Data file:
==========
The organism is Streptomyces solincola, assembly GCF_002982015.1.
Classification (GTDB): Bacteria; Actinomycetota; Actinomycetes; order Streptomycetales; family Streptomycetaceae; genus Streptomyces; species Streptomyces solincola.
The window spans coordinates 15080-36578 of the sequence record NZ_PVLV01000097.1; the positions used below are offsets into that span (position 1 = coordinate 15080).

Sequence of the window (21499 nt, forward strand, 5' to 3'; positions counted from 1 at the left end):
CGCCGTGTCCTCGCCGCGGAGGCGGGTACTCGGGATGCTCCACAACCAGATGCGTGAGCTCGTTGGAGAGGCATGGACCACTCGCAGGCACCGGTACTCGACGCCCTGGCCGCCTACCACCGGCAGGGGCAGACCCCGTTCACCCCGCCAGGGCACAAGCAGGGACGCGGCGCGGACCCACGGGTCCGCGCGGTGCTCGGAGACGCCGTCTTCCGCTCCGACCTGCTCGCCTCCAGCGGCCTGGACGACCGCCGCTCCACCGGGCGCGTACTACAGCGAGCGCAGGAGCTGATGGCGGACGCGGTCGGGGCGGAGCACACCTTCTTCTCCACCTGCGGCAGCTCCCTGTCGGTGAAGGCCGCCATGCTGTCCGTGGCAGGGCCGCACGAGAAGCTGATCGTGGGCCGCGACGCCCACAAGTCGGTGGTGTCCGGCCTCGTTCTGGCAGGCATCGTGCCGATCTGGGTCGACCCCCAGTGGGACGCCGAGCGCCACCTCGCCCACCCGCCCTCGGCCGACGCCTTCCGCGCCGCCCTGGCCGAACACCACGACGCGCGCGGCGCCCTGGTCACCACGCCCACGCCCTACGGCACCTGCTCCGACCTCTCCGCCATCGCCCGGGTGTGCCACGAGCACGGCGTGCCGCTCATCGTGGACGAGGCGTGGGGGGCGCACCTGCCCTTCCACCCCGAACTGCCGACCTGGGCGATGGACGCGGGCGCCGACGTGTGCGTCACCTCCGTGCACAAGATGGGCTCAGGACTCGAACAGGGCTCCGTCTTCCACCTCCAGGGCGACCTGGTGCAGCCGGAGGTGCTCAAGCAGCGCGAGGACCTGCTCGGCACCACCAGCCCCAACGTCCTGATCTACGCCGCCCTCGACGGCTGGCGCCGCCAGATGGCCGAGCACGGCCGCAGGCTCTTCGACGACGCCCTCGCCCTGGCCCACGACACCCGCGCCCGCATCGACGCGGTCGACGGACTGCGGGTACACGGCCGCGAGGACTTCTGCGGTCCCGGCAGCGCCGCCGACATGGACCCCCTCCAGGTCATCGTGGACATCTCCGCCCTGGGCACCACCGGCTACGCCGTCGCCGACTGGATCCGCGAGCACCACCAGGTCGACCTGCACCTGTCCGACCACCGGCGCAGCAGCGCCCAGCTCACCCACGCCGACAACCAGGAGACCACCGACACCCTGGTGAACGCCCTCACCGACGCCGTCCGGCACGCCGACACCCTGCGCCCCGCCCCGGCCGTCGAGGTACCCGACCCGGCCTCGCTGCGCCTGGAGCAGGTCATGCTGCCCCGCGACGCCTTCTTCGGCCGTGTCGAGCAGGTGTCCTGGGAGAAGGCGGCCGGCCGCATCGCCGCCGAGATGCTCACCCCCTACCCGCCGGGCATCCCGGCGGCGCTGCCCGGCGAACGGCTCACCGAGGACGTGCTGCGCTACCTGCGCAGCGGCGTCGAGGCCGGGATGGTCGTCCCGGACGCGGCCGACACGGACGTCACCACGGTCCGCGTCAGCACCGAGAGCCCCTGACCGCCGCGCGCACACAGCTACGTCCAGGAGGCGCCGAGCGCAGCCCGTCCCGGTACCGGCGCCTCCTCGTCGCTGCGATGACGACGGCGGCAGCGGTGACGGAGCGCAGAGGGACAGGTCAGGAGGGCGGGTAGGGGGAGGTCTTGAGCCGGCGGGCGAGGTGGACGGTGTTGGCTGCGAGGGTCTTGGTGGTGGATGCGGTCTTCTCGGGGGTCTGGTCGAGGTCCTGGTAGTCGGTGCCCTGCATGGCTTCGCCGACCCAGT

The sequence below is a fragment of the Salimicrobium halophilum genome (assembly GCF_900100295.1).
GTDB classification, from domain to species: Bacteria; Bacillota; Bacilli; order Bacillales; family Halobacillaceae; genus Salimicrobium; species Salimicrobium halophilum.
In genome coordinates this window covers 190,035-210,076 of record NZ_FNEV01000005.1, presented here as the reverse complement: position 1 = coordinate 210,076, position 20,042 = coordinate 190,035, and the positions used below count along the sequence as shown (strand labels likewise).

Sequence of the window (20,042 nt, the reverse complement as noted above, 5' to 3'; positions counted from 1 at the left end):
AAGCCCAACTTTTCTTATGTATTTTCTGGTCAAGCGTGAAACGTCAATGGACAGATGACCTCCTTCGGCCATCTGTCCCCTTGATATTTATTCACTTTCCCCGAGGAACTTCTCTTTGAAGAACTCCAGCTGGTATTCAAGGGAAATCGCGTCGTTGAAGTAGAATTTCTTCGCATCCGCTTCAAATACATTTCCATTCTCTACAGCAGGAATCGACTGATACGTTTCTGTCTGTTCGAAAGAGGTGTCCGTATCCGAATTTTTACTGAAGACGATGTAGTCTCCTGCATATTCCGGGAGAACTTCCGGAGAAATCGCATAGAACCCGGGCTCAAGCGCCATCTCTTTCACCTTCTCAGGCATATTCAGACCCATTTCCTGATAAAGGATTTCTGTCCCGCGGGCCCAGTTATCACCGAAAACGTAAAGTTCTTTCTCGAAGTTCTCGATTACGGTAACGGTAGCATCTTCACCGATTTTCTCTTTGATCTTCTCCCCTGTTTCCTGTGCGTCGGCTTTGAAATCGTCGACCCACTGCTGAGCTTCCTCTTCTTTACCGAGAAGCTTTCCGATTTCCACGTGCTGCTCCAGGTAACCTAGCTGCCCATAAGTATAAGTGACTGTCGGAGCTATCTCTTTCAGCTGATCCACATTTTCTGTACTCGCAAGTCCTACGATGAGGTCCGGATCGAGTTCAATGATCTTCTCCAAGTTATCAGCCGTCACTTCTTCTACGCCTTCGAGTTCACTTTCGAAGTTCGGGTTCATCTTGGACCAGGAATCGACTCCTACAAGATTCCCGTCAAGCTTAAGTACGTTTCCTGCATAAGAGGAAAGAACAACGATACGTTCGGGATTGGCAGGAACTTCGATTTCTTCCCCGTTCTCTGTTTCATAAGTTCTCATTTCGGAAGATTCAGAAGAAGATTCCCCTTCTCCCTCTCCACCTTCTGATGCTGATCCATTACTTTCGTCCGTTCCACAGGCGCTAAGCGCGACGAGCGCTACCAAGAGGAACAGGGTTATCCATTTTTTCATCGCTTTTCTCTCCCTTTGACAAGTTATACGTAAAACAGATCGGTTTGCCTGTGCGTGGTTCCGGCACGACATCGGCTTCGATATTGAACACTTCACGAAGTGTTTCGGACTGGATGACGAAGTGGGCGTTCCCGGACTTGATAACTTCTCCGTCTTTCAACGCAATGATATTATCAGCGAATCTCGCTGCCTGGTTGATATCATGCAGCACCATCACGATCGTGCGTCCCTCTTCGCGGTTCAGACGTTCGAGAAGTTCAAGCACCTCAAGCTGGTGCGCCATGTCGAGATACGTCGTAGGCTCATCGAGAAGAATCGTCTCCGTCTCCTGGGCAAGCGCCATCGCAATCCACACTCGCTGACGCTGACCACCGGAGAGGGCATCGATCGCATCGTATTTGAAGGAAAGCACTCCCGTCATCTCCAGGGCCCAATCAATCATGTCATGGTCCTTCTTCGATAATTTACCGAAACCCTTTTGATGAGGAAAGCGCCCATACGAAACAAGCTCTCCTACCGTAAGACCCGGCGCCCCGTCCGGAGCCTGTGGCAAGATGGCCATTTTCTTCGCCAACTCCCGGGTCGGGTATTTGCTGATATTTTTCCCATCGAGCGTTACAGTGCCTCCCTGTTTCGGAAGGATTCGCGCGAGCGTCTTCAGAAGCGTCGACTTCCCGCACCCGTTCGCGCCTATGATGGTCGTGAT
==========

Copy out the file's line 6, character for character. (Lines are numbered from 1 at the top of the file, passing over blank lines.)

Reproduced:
The sequence below is a fragment of the Salimicrobium halophilum genome (assembly GCF_900100295.1).